As of 19 February 2020, the novel coronavirus (2019-nCoV, the "Coronavirus") has affected 28 countries and regions according to publicly available information. As an emergency response to the outbreak of the Coronavirus, Chinese national and local regulators have adopted various measures to minimize and control the movement of persons to prevent the further spread of the epidemic but these measures have caused the suspension of work across large swathes of the economy.
The stoppage is likely to be particularly acute in the construction and infrastructure sectors, which normally mobilise large quantities of labour. As a consequence, Chinese contractors are already becoming less competitive in the market with concerns increasing as to their capability and capacity to undertake international projects.
Whether the outbreak of the Coronavirus amounts to an event of force majeure or change of circumstance under the common law and the PRC law (such that a contracting party may avoid liability in respect of the performance of its obligations), may be informed by the regulations and court decisions promulgated around the time of the Severe Acute Respiratory Syndrome, or ("SARS"). In this note, we will also discuss the impact of the Coronavirus for both overseas and domestic construction projects, as well as recommendations for contractors involved in those projects.
We look at two possible claims arising out of the outbreak: the first for 'force majeure' and the second for 'change of circumstance' under PRC law.
The Coronavirus may constitute 'force majeure' under PRC law
The "Notice of the Supreme People's Court on Conducting the Trial and Enforcement of the People's Court in the Period of the Prevention and Control of Infectious Atypical Pneumonia" (《 最高人民法院关于在防治传染性非典型肺炎期间依法做好人民法院相关审判、执行工作的通知》 (Fa  No. 72, (the "Notice") may provide some guidance.
Article 3 of the Notice provides that "...disputes caused by the government and relevant departments' administrative measures to prevent the SARS epidemic that directly result in the contract being unable to be performed, or due to the impact of the SARS epidemic, the parties to the contract being unable to perform at all, should be dealt properly in accordance with the provisions of Articles 117 and 118 of the 'Contract Law.'" (provisions that deal with force majeure). Although this regulation has now expired, since the epidemic prevention and control measures taken by Chinese regulators due to the Coronavirus are not easily foreseeable, avoidable, or surmountable, these measures may be considered to give rise to force majeure circumstances by analogy.
This interpretation has been confirmed in the recent civil judgment by the Supreme People's Court in Zui Gao Fa Min Zai No. 220, which agreed with the first and second instance courts that SARS was indeed an event of force majeure. Similarly, the Sanya Intermediate People's Court in its civil judgment ((2005) Sanya Min Yi Zhong Zi No. 79), concluded that the ban issued by the Sanya City government during the SARS period that prohibited construction companies from hiring foreign migrant workers had been the cause of the contractor's failure to recruit sufficient engineering staff to complete construction contracts entered into prior to the ban. Therefore, the SARS epidemic constituted 'force majeure', relieving the contracting party of liability for delay and the breach of its obligations under the relevant contracts.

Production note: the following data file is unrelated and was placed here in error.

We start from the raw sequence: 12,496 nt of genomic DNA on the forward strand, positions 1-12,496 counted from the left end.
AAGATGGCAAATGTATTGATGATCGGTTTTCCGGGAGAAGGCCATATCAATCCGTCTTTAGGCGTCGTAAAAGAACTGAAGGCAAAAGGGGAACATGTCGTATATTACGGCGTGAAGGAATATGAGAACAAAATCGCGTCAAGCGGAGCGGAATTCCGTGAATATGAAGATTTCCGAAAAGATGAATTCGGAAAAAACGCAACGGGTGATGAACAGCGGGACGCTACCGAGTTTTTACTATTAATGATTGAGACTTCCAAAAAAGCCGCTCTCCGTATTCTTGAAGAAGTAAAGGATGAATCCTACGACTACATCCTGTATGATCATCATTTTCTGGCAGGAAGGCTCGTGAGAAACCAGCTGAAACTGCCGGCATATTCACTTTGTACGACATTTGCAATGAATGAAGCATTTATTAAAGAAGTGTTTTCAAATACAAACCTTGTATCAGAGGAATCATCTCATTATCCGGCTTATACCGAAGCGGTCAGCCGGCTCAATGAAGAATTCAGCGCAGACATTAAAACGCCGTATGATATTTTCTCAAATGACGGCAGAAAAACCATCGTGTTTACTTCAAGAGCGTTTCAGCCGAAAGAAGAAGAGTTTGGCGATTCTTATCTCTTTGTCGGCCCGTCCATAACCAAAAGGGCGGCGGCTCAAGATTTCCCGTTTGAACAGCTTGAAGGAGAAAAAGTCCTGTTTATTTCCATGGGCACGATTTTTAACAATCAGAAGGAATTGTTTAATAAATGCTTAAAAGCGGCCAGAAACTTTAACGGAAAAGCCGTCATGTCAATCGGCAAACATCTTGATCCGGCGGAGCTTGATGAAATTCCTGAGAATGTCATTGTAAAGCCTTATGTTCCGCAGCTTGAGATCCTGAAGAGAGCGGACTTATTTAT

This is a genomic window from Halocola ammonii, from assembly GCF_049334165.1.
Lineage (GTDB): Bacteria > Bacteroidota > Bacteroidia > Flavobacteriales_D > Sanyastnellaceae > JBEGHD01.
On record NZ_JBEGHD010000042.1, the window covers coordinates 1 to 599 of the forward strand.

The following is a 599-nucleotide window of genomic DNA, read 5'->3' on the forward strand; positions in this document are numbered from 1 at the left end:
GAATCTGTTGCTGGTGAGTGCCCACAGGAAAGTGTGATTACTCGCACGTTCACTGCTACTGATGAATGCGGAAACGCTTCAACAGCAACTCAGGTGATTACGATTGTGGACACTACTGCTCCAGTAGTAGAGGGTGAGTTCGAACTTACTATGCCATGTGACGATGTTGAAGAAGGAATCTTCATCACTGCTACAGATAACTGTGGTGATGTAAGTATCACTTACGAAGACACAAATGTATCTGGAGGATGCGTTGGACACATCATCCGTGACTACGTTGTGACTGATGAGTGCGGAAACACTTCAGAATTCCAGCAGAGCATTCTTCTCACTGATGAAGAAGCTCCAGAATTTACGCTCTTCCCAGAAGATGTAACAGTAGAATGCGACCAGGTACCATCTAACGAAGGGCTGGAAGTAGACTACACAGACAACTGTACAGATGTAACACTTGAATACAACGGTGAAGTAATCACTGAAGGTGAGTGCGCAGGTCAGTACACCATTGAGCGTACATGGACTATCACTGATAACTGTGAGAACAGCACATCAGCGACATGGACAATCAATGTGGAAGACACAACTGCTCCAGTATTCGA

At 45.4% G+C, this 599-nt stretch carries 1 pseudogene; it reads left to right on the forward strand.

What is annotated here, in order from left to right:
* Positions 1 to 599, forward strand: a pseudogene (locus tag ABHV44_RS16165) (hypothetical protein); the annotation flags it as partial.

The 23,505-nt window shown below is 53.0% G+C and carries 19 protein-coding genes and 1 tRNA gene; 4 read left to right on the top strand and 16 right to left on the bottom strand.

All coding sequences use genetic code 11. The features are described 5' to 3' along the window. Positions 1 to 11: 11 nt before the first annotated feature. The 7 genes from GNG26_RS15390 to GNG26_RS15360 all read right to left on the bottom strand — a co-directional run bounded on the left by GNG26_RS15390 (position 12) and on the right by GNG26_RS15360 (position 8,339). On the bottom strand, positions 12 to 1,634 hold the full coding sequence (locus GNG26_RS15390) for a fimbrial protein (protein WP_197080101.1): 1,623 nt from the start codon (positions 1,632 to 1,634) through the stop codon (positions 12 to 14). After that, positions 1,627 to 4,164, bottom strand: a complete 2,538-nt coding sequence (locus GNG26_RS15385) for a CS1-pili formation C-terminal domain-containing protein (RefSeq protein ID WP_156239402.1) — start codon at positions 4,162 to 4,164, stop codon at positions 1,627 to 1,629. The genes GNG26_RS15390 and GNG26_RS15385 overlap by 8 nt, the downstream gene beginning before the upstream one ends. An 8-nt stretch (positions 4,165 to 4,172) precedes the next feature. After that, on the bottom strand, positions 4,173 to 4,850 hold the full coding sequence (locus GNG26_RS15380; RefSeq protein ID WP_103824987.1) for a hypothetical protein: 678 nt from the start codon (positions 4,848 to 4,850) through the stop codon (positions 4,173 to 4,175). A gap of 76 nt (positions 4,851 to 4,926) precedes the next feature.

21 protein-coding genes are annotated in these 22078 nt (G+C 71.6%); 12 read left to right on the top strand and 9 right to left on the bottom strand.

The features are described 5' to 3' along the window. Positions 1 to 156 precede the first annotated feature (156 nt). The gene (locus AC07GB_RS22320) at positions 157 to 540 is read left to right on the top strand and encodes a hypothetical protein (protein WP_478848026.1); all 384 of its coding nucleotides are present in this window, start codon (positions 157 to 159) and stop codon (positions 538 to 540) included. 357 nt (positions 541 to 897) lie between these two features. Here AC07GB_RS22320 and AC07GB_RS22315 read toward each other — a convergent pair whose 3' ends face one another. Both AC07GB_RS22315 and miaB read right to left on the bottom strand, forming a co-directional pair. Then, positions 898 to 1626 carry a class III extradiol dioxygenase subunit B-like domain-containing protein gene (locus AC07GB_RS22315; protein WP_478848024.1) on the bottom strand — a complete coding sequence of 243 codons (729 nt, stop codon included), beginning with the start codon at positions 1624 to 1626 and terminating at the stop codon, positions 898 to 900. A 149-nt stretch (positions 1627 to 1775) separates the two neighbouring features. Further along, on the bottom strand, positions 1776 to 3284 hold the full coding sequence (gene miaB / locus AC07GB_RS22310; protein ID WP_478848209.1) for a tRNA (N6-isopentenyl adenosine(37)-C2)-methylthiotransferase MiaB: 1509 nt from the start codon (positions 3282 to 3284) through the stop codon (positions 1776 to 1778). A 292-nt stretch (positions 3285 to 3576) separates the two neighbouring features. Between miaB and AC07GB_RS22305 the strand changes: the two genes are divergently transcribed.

Similarly, on 10 February 2020, the spokesman of the Commission of Legislative Affairs of the National People's Congress, in response to public queries, explained that "...the type of epidemic prevention and control measures taken by local governmental departments that make a party unable to perform its obligations constitutes a force majeure event, being one which is unforeseeable, unavoidable and insurmountable. According to the PRC Contract Law, if a contract cannot be performed due to force majeure, liability can be partially or wholly excused depending on the extent of influence of force majeure, except as otherwise provided by law. "
Given that a majority of cities in Hubei province are the subject of a lockdown and that other provinces have largely extended the holiday (with quarantining and remote working becoming the norm thereafter), we can expect that a lack of human resources and a delay to the milestones of construction projects will continue for some time.
If the epidemic prevention and control measures undertaken by national and local governmental departments do result in a late return of construction personnel to project sites, progress may also be impacted by shortages of materials or mandatory quarantine affecting the sites. These circumstances are likely to be regarded as force majeure events. In addition, Article 17.1 of the Construction Engineering Contracts (Model Text) (GF-2017-0201, "Construction Model Contract, " 建设工程施工合同（示范文本）) has expressly listed "epidemic" as one of the acknowledged force majeure events.
That being said, in order for force majeure to excuse liability, the contracting party needs to prove that (i) the contract was signed prior to the outbreak of the Coronavirus; (ii) the force majeure event was incurred in the course of performance; (iii) the outbreak was the cause of the non-performance; and that (iv) the party claiming force majeure had conducted mitigating measures to limit the loss to the counterparty, providing timely notice and proof.
Although the control measures may be considered as a force majeure event under certain circumstances, if the contract can still be performed and the only impact would be on a party's financial standing (perhaps because the contract becomes more costly to perform), the affected party can be required to perform its obligations under the contract.
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